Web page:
Rotel RSP-1570 Surround Processor and RMB-1575 Amplifier Page 4
RMB-1575 Five-Channel Class D Amplifier
Clearly, Rotel’s goal was to introduce a surround processor and high-powered amplifier combo at the reasonable $5,000 price point. Back in 2006, Rotel introduced the $2,499 RMB-1077, a seven-channel Class D amp rated at 100 watts per channel that was packaged in a less impressively built chassis than the RMB-1575’s.
A few years later, the RMB1575 has more than double the rated power (250 watts per channel into 8 ohms, 500 into 4 ohms, all channels driven). It also features a far more rigid and attractive chassis, and five (not seven) channels for a scant $300 more than the RMB-1077. Like the RMB-1077, the RMB-1575 uses ICEpower amplifier modules, a Class D technology owned and licensed by Bang & Olufsen. The RMB-1575 is lightweight, powerful, efficient, and cool running. While Class D amplification is often called digital, it isn’t. Rotel’s Website claims that the RMB-1575 “excels at extracting all of the smallest audio details from both music and movie soundtracks.”
For an overview of how this basic technology operates, see Tom Norton’s description in his review of the RMB-1077 (UltimateAVMag.com/amplifiers/506rotel).
Tom’s review of that amp was positive even though he noticed a few areas where the amp was less than stellar at the frequency extremes. My review of the RMB-1575 won’t be as positive. At the risk of sounding like an irrational digiphobe, I know this isn’t a digital amp since there’s no A/D or D/A conversion. But I won’t mince words: I didn’t like the sound of this amplifier. I don’t consider it high fidelity. I don’t care what the measured power output ratings are or how well it measures in terms of noise and distortion. [It measured quite well, incidentally. See HT Labs Measures.—Ed.]
It wasn’t hard, it wasn’t bright or brittle or etched, but it didn’t sound right to me. My far more tolerant, non-techie wife liked it even less than I did. I watched the Jeff Beck at Ronnie Scott’s Blu-ray first with the Rotel amp and then switched to my more expensive reference Parasound Halo A51 class AB power amplifier (still with the Rotel RSP-1570 surround processor). I immediately admired the increased detail in drumming legend Vinnie Colaiuta’s cymbal work and snarecrack power, not to mention the string-bending subtleties in Beck’s playing. Beck pulls tiny textures and tonal shifts seemingly out of thin air. You can’t see him do anything, yet these subtle sonic shifts were easily audible with the Parasound in the system. It’s what gives the performance life and depth. The young Aussie gal bassist Tal Wilkenfeld is similarly astonishing as she works her way up and down the bass, pulling sophisticated textures from her fingering. You can hear the pressure she uses to press the strings to the fret board. Pulled together and reproduced skillfully, this disc delivers a trio playing in a small club that sounds remarkably lifelike in terms of timbre, spatiality, texture, and dynamics.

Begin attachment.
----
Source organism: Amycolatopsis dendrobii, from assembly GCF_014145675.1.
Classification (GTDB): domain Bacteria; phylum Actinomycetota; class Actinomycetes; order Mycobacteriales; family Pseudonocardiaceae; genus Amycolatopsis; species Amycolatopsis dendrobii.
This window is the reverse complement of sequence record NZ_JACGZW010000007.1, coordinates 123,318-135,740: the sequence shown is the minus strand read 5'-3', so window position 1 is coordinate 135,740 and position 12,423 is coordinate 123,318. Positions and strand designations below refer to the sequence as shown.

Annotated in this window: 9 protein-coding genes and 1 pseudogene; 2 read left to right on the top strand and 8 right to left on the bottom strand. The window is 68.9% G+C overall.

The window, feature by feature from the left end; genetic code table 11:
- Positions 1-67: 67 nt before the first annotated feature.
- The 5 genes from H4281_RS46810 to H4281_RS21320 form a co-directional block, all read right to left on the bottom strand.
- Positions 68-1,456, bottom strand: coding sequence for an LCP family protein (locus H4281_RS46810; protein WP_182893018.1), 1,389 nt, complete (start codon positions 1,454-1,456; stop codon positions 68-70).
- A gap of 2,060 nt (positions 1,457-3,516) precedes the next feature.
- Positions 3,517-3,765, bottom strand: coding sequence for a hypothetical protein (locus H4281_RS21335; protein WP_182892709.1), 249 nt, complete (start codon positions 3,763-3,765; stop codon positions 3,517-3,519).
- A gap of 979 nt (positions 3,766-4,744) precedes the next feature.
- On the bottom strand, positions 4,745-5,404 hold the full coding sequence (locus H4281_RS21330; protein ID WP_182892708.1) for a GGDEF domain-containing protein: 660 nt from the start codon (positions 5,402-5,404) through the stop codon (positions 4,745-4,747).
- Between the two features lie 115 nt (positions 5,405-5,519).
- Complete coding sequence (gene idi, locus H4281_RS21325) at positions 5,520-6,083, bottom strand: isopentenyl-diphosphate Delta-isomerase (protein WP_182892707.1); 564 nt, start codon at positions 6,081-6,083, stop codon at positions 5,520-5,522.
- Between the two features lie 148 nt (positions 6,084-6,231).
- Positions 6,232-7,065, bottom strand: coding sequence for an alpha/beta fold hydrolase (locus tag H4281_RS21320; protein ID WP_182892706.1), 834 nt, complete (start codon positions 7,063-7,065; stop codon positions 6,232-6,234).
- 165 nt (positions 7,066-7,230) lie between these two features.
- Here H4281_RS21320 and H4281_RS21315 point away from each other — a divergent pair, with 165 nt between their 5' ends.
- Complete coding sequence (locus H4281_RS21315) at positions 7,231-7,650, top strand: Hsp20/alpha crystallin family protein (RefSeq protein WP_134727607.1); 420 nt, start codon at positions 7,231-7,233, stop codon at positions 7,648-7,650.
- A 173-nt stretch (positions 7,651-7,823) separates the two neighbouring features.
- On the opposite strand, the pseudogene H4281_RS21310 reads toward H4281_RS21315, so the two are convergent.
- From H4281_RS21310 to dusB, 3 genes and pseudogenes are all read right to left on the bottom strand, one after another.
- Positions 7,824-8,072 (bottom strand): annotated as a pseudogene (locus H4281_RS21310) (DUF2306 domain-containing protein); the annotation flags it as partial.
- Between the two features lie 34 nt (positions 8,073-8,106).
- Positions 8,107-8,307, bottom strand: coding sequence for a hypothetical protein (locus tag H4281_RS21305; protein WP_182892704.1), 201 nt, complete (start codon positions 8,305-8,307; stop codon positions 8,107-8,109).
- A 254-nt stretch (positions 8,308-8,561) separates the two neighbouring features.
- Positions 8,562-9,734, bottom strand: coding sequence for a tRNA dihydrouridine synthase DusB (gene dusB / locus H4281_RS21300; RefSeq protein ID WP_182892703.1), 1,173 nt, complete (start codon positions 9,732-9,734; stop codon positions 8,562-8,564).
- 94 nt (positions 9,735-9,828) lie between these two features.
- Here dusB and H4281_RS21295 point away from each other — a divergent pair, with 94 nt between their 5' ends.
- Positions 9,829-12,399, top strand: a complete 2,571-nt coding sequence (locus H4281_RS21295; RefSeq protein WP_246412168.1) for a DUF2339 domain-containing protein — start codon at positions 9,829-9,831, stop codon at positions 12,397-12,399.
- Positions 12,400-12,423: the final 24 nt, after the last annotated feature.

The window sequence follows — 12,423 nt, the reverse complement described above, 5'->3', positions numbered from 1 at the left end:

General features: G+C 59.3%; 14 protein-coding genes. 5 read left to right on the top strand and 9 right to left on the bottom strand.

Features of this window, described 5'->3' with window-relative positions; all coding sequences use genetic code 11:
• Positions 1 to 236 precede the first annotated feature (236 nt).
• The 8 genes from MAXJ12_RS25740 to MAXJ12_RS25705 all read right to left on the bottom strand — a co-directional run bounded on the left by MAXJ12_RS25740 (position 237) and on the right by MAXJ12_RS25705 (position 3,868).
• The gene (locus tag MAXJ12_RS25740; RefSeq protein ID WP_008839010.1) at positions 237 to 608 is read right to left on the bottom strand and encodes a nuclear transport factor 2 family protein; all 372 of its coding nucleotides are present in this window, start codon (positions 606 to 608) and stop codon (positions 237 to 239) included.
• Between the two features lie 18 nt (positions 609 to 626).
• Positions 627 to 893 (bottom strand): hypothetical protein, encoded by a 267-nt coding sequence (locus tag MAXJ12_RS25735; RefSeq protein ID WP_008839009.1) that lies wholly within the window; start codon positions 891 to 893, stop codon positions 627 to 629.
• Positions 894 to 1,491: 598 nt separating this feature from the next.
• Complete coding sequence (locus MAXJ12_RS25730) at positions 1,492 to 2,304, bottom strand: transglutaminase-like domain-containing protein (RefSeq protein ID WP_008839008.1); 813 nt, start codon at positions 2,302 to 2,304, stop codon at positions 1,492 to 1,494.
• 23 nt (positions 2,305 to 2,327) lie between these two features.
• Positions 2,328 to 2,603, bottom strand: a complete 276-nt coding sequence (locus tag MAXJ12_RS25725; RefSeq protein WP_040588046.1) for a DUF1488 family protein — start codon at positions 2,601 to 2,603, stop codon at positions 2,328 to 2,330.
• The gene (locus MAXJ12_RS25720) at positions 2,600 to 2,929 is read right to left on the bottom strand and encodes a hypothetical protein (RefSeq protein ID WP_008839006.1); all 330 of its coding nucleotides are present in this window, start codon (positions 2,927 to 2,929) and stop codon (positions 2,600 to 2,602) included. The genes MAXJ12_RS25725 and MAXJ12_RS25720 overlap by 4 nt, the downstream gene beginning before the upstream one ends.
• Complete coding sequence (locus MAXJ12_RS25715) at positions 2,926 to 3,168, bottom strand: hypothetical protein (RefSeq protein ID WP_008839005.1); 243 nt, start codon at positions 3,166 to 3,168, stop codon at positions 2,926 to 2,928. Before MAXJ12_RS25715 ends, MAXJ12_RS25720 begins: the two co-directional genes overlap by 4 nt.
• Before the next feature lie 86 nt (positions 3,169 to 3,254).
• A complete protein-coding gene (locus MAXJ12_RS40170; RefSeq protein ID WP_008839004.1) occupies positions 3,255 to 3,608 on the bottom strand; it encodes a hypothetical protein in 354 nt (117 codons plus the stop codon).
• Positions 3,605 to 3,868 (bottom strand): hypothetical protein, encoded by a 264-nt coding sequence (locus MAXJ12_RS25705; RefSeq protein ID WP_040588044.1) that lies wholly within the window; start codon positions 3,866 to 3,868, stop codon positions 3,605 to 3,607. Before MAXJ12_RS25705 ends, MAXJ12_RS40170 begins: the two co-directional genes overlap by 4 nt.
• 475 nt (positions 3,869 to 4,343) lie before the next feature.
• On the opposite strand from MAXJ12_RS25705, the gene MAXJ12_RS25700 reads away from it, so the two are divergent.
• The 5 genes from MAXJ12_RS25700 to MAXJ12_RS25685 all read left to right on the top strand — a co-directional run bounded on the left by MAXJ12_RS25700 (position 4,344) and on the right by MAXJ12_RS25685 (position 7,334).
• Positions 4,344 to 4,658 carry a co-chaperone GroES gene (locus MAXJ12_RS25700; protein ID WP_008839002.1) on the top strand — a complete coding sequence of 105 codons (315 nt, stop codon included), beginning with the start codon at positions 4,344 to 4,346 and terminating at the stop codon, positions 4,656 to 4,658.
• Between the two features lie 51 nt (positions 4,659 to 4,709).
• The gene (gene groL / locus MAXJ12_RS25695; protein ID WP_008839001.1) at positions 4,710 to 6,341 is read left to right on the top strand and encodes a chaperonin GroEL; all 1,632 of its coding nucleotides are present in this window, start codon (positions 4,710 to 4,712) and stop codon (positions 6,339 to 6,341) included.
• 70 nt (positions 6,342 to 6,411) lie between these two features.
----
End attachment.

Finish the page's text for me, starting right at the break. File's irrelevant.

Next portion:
Understand that I’m exaggerating somewhat to make my point. Through the Halo amp, Colaiuta’s drum work was credibly reproduced. Through the RMB-1575, there was a soft, indefinable low-frequency blob purporting to be a bass drum, a limp snare, and excruciatingly ill-defined cymbals. If you just want to hear the noise, this amp is OK, but that’s not how I listen to music. My wife, who was half-listening from across the room, called the amp “bright,” but that wasn’t really the problem. The problem was that the attack was soft and ill defined, there was no definition in the sustain, and the decay lacked shape. With the RMB-1575, all of the cymbal hits seemed to swirl around in one large cloud of high-frequency haze. The more Colaiuta hit the cymbals, the more congested and unpleasant it seemed (but not “bright” in the traditional sense of the word). My wife said “bright” because the musical transients seemed ill defined, hung around too long, and didn’t know when to leave. When they piled up, the effect was a kind of brightness. Overall, it induced a gauzy seasickness instead of the pleasant, pulsing snap to attention that this hyper-rhythmic playing is intended to create.
The Orbison Blu-ray Disc was equally unsatisfying. I’m an Orbison fanatic. Through the RMB-1575, his vocals lost all of their timbral subtlety as he worked his way up and down his supernatural vocal range. When he duetted with Springsteen, the two voices washed together into a single mass. The three gals’ surround-channel vocals were shockingly unrecognizable.
Listened to casually, the amp was fine. It sounded smooth, there was no audible distortion, clipping, or compression, and I could crank it up without fear. Take a listen. If this amplifier’s sonic signature is your idea of what music sounds like, then more ICEpower to you. For me, I’ll take the sonic character of most Class AB amplifiers over this sound every time.
Most audio designers will tell you that low-level signal processing and amplification are far more difficult to get right than the high-powered variety. Here, Rotel does a superb job with low-level processing to produce a really attractive surround processor in almost every way. The attractive-looking, well-built, versatile, and very reasonably priced RSP-1570 sounded great, and I recommend it without hesitation.
As for the RMB-1575, I can’t help but feel that if you use these two products together, you’ll never hear all that the RSP-1570 has to offer. Rotel has always impressed me with its expertise, but this is a very different technology. Not surprisingly, it produces very different sonic results. I don’t care what the measurements indicate; this amplifier’s sound isn’t for me. You may feel otherwise, so go listen for yourself. But please pay attention to the finer aspects and nuance of music and movie reproduction before you plunk down your money.